|Publication number||US6687094 B2|
|Application number||US 09/897,702|
|Publication date||Feb 3, 2004|
|Filing date||Jun 29, 2001|
|Priority date||Nov 27, 2000|
|Also published as||US20020064000|
|Publication number||09897702, 897702, US 6687094 B2, US 6687094B2, US-B2-6687094, US6687094 B2, US6687094B2|
|Inventors||Xiong Liu, Shri Hari Narayan, Michael Joo Chiang Toh, ChoonKiat Lim, ChorShan Cheng|
|Original Assignee||Seagate Technology Llc|
|Export Citation||BiBTeX, EndNote, RefMan|
|Patent Citations (10), Referenced by (10), Classifications (10), Legal Events (7)|
|External Links: USPTO, USPTO Assignment, Espacenet|
This application claims priority to Provisional Application Serial No. 60/253,183, filed Nov. 27, 2000 and entitled “BOX ACTUATOR FOR HARD DISC DRIVE”.
The present invention relates to data storage systems. In particular, the present invention relates to an actuator for supporting heads for a data storage system.
Data storage devices store digital information on discs. Heads are supported relative to disc surfaces to read data from or write data to the discs. Data is stored on concentric data tracks of the discs. For operation, an actuator block movably supports heads via a head suspension interface to move heads between concentric data tracks on the discs. Actuator blocks are typically formed of a solid body having a plurality of actuator arms extending therefrom to support multiple flexible suspension assemblies having heads coupled thereto to read data from or write data to discs of a disc stack.
For operation, the actuator block is rotated to move heads relative to the disc surface. To initiate rotation of the actuator block for head placement sufficient power must be supplied to overcome the inertia of the static system. Power requirements for operation are generally proportional to the mass of the assembly. Typical actuator block structures are formed of a relatively light aluminum material to reduce the assembly mass for operation of the actuator assembly for head components of the assembly or actuator arms supporting the heads. Vibration of the actuator arms or assembly can introduce off-track movement to the supported heads degrading read-write operations. A real disc drive density is increasing demanding precision head placement and data storage applications are demanding lower operating power requirements. The present invention addresses these and other problems and offers solutions not previously recognized nor appreciated.
An actuator for supporting flexible head suspension assemblies to read data from or write data to discs. In one embodiment, the actuator includes an actuator body adapted to rotationally coupled to a base chassis of a disc drive and a yoke assembly including yoke arms extending from the actuator body. The actuator includes at least one rigid actuator arm rigidly supporting the flexible head suspension assemblies. The rigid actuator arm includes multiple arm plates supported in spaced relation to form a low mass assembly having sufficient arm thickness for lateral stiffness. These and other features and benefits will become apparent upon review of the attached figures and the accompanying specification.
FIG. 1 is a perspective illustration of a disc drive assembly.
FIG. 2 is schematic illustration of a disc stack and operating components of the disc drive of FIG. 1.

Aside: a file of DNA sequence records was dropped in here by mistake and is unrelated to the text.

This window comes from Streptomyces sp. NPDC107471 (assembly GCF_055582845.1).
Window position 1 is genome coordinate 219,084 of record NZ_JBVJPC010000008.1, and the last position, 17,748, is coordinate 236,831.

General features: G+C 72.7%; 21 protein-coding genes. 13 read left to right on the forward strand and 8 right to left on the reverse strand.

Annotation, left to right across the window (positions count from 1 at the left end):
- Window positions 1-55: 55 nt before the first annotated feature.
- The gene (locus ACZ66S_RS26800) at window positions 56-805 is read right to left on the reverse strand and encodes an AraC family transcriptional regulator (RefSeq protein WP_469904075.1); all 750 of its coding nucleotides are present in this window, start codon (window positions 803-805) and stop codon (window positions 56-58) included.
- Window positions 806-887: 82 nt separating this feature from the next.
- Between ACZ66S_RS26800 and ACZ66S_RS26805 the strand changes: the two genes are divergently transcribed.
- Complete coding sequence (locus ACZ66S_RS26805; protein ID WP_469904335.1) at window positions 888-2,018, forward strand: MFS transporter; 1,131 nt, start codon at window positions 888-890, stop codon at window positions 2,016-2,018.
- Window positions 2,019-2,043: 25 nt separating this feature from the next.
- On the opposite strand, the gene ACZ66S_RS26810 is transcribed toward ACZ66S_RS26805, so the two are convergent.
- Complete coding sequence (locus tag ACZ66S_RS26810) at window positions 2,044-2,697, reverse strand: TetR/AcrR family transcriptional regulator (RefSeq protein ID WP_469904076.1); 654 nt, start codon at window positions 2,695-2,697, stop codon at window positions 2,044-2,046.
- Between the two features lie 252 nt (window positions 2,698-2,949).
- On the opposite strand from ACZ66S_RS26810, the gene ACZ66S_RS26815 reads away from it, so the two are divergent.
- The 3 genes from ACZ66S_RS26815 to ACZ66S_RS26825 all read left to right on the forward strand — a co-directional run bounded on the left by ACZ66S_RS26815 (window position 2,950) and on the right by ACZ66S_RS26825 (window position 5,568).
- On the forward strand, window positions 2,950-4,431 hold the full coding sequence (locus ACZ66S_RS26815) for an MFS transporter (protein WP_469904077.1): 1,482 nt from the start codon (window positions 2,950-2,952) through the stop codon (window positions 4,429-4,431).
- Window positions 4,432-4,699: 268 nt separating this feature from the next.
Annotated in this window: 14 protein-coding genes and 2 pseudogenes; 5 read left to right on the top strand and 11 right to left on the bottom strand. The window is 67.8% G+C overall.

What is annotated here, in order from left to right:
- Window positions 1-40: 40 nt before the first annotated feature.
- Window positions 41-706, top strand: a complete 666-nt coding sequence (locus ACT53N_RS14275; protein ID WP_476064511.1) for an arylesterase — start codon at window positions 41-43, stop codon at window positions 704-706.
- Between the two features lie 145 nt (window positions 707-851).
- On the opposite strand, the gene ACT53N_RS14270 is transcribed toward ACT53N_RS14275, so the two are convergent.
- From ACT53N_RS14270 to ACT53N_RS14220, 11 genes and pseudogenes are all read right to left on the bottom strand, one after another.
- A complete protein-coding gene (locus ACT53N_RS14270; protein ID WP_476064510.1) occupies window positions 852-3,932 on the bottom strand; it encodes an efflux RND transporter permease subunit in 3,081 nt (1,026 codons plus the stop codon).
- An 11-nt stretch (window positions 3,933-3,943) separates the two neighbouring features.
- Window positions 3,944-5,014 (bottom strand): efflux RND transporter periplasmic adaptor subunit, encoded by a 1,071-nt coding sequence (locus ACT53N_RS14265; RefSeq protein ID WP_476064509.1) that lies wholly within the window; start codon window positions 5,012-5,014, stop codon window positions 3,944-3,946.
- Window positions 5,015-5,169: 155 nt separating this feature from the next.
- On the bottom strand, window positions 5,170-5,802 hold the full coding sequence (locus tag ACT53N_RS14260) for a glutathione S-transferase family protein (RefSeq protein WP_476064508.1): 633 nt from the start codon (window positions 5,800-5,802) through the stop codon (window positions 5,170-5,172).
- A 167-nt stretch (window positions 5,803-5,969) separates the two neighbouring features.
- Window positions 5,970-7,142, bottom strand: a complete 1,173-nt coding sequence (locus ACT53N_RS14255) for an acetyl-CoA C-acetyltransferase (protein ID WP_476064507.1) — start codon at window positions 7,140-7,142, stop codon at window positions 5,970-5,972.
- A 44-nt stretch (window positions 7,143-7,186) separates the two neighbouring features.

FIG. 3 is a perspective illustration of a prior art actuator block assembly.
FIG. 4 is detailed illustration of head suspension assemblies staked to an actuator arm of an actuator assembly.
FIG. 5 is a perspective illustration of an actuator assembly embodiment including multiple structural layers.
FIG. 6 is a cross-sectional view taken along line 6—6 of FIG. 5.
FIG. 7 is a cross-sectional view taken along line 7—7 of FIG. 5.
FIG. 8 is a cross-sectional view taken along line 8—8 of FIG. 5.
FIG. 9 illustrates an embodiment of a composite plate structure for the actuator assembly of FIG. 5.
FIG. 10 is an alternate embodiment of a composite plate structure for an actuator assembly of the present invention.
FIGS. 11-12 illustrate alternate embodiments of composite plate structures for an actuator assembly of the present invention.
FIG. 13 illustrates an embodiment of an actuator having multiple stacked actuator arms including multiple arm plates supported in spaced relation to form a low mass actuator assembly of the present invention.
FIG. 14 is a cross-sectional view taken along line 14—14 of FIG. 13.
FIG. 15 is a cross-sectional view taken along line 15—15 of FIG. 13.
FIG. 16 is a cross-sectional view taken along line 16—16 of FIG. 13.
FIG. 1 illustrates a data storage device 100 having a disc stack 102 including a plurality of discs 104 rotationally supported on a base chassis 105 as illustrated by arrow 106. Heads 108 are supported relative to surfaces of discs 104 for read and/or write operations. As shown, heads 108 are movably supported relative to discs 104 by an actuator assembly 110. Actuator assembly 110 includes an actuator block 112 rotationally coupled relative to the base chassis 105 as illustrated by arrow 114. Actuator block 112 rotates by operation of a voice coil motor 116 to move heads 108 between selected data tracks of discs 104 in the disc stack 102.
As shown in FIGS. 1-2, actuator block 112 includes an actuator body 120 which is rotationally coupled relative to the base chassis 104 via a bearing assembly 122 illustrated diagrammatically in FIG. 2. A plurality of relatively rigid stacked actuator arms 124 extend from the actuator body 120 to rigidly support head suspension assemblies 126 for read or write operations. Head suspension assemblies 126 flexibly support heads 108 relative to the disc surface. Typically, the suspension assembly 126 includes a load beam to bias the head toward the disc surface and a gimbal spring to allow the head to pitch and roll relative to the disc surface. Typically, the suspension assembly is sufficiently vertically flexible for load/unload operations for contact starts and stops (CSS) and is sufficiently flexible to maintain the position of the head relative to the disc surface for proper head-disc spacing during operation.
As previously described, actuator block 112 is powered by voice coil motor 116 which includes voice coil 128 coupled to actuator block 112 (illustrated diagrammatically in FIG. 2) and operable in a magnetic field formed by permanent magnets 130-1, 130-2. As shown in FIG. 3, voice coil 128 is supported by a yoke assembly 132 including yoke arms 134, 136 extending from actuator body 120. In the embodiment shown in FIG. 3, actuator body 120 includes a bore 138 for insertion of a bearing cartridge 140 forming the bearing assembly 122 to rotationally couple actuator block 112 relative to chassis 105 to rotationally support the actuator block 112 for read-write operations.